- Contrast Grid: This free online tool allows you to create a grid of colors and see their contrast ratios. This can be helpful for quickly testing a variety of color combinations.
- WAVE: This WebAIM tool presents multiple features, including a color contrast checker and a more specific link contrast checker.
- axe – Web Accessibility Testing: Deque’s complete accessibility testing tool includes a built-in color contrast analyzer. You can also use their simpler online color checker.
- Colour Contrast Analyser (CCA): This downloadable software offers a suite of options for both color and contrast testing.
Professional accessibility testing tools and services are also available from many providers to help make your website, app, or digital documents accessible to all users. And, expanding the all-in-one category to include more than just color, there are also comprehensive accessibility testing and improvement tools and services available through these companies and others. Two of the highest-reviewed overall accessibility checker options on the G2 review site are accessiBe and UserWay.
Choosing the Perfect Tool
With so many tools to pick from, how do you know which one suits your project?
Define Your Needs
Consider your specific needs and goals. What are you trying to achieve with the tool? Are you looking for a basic color checker or a more comprehensive tool with accessibility recommendations? Is your focus on general accessibility, or are you looking specifically at how color-blind individuals interact with your design? Tools like Accessibility Color Checker are fantastic for broader goals, while Color Oracle is perfect for simulating various types of color blindness.
Check Compatibility and Usability
Make sure the contrast checker you choose works smoothly with your existing tech stack. Evaluate the tool’s compatibility with your needs as well as your current hardware and software. Is the tool easy to use? Does it work with your website’s content management system? WCAG Contrast Checker, for instance, is an easy-to-use Chrome extension, which works well for those already embedded in the Google ecosystem.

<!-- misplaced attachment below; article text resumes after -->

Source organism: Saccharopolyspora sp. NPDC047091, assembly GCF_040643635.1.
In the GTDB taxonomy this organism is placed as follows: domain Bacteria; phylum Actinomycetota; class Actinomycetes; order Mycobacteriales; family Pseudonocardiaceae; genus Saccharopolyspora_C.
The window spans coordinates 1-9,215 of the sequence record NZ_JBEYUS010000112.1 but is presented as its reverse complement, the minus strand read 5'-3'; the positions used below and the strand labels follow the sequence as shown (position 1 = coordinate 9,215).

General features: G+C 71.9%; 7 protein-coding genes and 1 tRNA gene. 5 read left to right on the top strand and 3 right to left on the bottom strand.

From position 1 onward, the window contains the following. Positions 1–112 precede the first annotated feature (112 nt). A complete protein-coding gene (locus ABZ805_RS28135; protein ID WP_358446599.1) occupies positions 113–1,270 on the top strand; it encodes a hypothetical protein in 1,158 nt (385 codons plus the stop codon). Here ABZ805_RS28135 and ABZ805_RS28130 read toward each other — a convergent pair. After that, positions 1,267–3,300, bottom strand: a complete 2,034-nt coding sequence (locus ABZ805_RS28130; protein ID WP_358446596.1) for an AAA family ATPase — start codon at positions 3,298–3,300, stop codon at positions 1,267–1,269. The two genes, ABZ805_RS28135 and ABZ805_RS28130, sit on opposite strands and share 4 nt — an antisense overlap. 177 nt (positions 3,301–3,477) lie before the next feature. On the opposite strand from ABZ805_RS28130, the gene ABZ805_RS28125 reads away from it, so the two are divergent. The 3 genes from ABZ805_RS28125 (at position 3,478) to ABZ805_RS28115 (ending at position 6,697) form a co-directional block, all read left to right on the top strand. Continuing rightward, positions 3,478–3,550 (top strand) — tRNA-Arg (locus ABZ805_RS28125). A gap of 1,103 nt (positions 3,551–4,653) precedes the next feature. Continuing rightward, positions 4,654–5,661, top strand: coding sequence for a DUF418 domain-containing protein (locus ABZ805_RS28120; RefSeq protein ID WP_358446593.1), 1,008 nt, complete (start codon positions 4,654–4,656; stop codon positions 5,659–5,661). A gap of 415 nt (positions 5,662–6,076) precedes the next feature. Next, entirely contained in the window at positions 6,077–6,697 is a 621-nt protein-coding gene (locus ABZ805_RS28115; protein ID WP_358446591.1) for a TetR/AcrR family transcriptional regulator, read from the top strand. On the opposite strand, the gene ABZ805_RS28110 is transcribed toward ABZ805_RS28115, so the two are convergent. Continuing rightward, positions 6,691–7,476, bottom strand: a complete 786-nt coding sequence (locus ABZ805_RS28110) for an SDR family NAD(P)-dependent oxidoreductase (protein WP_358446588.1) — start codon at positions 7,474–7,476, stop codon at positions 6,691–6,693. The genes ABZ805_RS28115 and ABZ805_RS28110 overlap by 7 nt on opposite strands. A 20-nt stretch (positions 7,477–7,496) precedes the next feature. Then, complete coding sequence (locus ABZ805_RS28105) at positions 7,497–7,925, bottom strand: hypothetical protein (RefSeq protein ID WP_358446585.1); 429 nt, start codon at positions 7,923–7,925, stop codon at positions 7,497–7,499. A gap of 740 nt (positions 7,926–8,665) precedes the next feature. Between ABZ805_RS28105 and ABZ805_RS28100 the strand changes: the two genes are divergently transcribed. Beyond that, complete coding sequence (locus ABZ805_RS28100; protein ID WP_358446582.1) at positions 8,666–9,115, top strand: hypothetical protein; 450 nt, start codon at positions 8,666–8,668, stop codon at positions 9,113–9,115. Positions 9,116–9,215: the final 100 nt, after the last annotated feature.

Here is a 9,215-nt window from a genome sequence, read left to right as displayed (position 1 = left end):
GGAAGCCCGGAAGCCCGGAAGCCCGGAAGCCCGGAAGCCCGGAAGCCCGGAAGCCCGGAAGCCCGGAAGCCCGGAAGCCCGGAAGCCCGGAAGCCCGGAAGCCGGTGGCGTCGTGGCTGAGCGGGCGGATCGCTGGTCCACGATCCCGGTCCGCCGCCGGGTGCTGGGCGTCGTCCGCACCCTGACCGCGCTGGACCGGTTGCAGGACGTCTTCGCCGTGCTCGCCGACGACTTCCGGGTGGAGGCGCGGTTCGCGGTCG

Reviews and Ratings
Before settling on an all-in-one tool, take more than just a glance at user reviews. Research user reviews and ratings to find tools that are well-received. This can help you get a sense of how other users have found the tool. Tools like WAVE and axe have been widely praised for their ease of use and comprehensive features, making them safe bets for many users. What else is out there? Review sites will tend to offer comparisons as well as straightforward appraisals.
Tips for Creating Accessible Content
Color and contrast are critical elements of web accessibility. By using the right tools and following these tips, you can create content that is accessible to all users.
- Use high-contrast colors for text and background.
- Avoid using colors that are similar in value.
- Use color sparingly and consistently.
- Use text alternatives for images and other non-text content.
- Provide keyboard navigation for all elements on your website.
- Test your website with a variety of users to ensure that it is accessible to everyone.
Accessibility is For Everyone
Let’s keep our eyes on the big picture. Good design is inclusive design.
All users, regardless of their abilities, should be able to access and navigate your website. And that includes people with visual impairments and color blindness. Making your website more accessible is more than just something to cross of your to-do list, it’s a commitment to making the web a welcoming place for all. WCAG and other guidelines are not just standards; they’re a call to action for equality in the digital space. And, as a bonus, making your digital content inclusive can help you attract a wider audience and improve your website’s overall usability.
As you gear up to make your website more welcoming, remember that tools like a color contrast checker or a colour contrast analyser are not perks or luxuries. They’re necessities in today’s inclusive digital landscape. The right tool depends on your specific needs, but the goal remains the same: a web that’s open and accessible to all.